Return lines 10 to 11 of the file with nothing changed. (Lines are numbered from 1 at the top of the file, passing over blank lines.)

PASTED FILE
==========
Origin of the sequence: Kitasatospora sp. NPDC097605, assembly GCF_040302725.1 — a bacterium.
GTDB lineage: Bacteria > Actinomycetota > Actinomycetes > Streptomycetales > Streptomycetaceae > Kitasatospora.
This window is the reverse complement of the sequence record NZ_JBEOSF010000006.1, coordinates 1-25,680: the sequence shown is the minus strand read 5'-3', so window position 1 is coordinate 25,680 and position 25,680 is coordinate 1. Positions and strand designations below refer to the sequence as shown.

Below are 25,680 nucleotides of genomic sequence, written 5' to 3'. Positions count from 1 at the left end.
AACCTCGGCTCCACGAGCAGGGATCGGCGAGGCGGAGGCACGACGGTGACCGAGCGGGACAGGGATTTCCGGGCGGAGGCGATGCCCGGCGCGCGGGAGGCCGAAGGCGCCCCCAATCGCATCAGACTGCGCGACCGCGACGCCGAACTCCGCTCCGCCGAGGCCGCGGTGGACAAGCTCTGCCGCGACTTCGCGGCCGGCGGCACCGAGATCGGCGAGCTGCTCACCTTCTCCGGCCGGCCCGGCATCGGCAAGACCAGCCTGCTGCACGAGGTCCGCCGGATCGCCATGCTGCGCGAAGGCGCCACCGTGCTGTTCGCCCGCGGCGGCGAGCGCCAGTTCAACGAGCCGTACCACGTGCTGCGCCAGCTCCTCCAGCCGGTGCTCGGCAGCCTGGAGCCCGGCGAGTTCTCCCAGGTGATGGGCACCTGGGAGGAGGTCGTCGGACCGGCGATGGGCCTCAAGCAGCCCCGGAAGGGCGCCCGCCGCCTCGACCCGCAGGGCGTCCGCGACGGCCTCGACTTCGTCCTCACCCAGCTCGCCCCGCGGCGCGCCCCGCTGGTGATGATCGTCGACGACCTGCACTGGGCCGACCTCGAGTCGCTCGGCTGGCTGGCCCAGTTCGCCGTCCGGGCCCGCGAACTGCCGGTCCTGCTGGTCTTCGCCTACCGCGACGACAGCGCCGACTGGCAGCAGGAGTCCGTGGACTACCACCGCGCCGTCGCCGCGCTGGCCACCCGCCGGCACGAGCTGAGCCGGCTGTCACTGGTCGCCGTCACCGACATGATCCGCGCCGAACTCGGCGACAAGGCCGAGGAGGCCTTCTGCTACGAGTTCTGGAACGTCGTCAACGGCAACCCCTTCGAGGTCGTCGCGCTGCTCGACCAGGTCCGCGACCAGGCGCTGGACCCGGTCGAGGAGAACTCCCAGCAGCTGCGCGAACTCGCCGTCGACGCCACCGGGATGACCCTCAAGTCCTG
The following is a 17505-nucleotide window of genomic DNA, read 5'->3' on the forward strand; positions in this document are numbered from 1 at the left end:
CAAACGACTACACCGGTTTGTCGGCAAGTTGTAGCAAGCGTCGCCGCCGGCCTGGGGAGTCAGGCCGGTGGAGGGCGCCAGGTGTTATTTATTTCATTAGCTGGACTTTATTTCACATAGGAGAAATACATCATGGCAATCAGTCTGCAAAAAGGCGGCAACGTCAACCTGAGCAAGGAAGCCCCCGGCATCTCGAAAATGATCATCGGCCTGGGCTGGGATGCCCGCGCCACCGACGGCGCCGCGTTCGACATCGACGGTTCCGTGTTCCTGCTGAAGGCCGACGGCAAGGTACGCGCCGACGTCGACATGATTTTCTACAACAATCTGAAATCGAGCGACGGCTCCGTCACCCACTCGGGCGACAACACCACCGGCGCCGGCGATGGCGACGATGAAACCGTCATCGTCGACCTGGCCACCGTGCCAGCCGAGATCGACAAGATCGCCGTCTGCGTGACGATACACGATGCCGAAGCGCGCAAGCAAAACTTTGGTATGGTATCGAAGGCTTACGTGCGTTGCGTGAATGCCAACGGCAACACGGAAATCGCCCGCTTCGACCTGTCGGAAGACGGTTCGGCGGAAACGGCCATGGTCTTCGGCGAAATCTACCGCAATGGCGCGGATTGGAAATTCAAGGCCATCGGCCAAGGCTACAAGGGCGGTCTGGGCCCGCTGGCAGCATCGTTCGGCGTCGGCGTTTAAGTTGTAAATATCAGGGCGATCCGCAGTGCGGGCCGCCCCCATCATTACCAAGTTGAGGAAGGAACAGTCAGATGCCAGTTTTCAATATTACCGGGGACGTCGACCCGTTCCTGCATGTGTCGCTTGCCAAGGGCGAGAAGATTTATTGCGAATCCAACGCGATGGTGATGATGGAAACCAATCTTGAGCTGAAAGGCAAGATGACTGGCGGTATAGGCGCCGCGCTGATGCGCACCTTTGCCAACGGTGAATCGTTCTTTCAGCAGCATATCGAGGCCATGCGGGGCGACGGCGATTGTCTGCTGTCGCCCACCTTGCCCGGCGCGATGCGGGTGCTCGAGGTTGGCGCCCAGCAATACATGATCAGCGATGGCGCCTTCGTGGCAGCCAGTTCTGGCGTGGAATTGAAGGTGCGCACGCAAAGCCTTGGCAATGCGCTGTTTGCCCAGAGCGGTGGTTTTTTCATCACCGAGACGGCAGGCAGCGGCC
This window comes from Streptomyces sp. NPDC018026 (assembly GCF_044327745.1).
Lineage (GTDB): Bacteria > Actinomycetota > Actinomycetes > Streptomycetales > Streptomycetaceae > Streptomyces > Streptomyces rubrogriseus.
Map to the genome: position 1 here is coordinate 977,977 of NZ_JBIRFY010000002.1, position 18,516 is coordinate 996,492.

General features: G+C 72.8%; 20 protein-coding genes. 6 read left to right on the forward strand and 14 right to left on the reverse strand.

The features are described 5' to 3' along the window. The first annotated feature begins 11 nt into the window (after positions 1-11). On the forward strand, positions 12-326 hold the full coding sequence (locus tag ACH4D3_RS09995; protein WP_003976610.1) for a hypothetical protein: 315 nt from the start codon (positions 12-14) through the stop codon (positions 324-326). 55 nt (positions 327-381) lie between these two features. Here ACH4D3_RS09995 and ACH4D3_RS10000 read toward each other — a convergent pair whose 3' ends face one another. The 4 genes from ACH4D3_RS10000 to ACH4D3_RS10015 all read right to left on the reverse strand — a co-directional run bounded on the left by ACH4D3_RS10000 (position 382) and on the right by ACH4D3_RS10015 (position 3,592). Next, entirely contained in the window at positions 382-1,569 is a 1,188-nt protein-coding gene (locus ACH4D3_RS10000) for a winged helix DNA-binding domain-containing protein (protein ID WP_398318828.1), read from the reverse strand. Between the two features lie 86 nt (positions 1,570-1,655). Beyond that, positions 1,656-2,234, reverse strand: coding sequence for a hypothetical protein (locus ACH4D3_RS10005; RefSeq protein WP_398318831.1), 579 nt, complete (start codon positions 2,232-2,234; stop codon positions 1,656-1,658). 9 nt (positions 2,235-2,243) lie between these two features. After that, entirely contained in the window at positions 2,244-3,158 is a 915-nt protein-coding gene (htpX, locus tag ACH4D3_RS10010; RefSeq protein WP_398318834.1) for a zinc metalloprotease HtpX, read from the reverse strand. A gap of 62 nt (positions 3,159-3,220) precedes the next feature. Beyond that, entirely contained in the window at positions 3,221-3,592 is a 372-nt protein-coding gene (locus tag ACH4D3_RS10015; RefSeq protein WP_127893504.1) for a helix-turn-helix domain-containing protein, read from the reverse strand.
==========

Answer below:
Map to the genome: position 1 here is coordinate 977,977 of NZ_JBIRFY010000002.1, position 18,516 is coordinate 996,492.

General features: G+C 72.8%; 20 protein-coding genes. 6 read left to right on the forward strand and 14 right to left on the reverse strand.